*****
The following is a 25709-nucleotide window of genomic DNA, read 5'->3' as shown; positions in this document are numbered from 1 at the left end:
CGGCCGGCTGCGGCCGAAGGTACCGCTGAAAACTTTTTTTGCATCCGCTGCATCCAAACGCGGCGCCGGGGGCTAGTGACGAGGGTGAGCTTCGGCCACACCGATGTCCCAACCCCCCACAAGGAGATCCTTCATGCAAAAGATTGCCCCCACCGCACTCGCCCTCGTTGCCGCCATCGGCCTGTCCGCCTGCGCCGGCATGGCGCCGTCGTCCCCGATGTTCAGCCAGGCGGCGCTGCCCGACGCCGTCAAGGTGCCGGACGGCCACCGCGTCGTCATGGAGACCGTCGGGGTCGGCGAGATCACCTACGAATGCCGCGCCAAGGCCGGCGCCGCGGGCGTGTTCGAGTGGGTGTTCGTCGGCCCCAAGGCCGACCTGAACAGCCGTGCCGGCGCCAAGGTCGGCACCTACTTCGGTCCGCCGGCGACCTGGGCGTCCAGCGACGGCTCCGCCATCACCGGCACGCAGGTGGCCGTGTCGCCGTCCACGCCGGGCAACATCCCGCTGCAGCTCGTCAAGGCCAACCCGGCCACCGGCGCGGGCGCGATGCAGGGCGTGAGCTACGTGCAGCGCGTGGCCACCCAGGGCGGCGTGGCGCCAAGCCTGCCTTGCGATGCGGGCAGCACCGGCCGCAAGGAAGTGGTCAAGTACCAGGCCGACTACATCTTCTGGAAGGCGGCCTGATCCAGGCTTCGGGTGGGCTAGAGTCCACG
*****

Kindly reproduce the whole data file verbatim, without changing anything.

The following is a 25709-nucleotide window of genomic DNA, read 5'->3' as shown; positions in this document are numbered from 1 at the left end:
CGGCCGGCTGCGGCCGAAGGTACCGCTGAAAACTTTTTTTGCATCCGCTGCATCCAAACGCGGCGCCGGGGGCTAGTGACGAGGGTGAGCTTCGGCCACACCGATGTCCCAACCCCCCACAAGGAGATCCTTCATGCAAAAGATTGCCCCCACCGCACTCGCCCTCGTTGCCGCCATCGGCCTGTCCGCCTGCGCCGGCATGGCGCCGTCGTCCCCGATGTTCAGCCAGGCGGCGCTGCCCGACGCCGTCAAGGTGCCGGACGGCCACCGCGTCGTCATGGAGACCGTCGGGGTCGGCGAGATCACCTACGAATGCCGCGCCAAGGCCGGCGCCGCGGGCGTGTTCGAGTGGGTGTTCGTCGGCCCCAAGGCCGACCTGAACAGCCGTGCCGGCGCCAAGGTCGGCACCTACTTCGGTCCGCCGGCGACCTGGGCGTCCAGCGACGGCTCCGCCATCACCGGCACGCAGGTGGCCGTGTCGCCGTCCACGCCGGGCAACATCCCGCTGCAGCTCGTCAAGGCCAACCCGGCCACCGGCGCGGGCGCGATGCAGGGCGTGAGCTACGTGCAGCGCGTGGCCACCCAGGGCGGCGTGGCGCCAAGCCTGCCTTGCGATGCGGGCAGCACCGGCCGCAAGGAAGTGGTCAAGTACCAGGCCGACTACATCTTCTGGAAGGCGGCCTGATCCAGGCTTCGGGTGGGCTAGAGTCCACG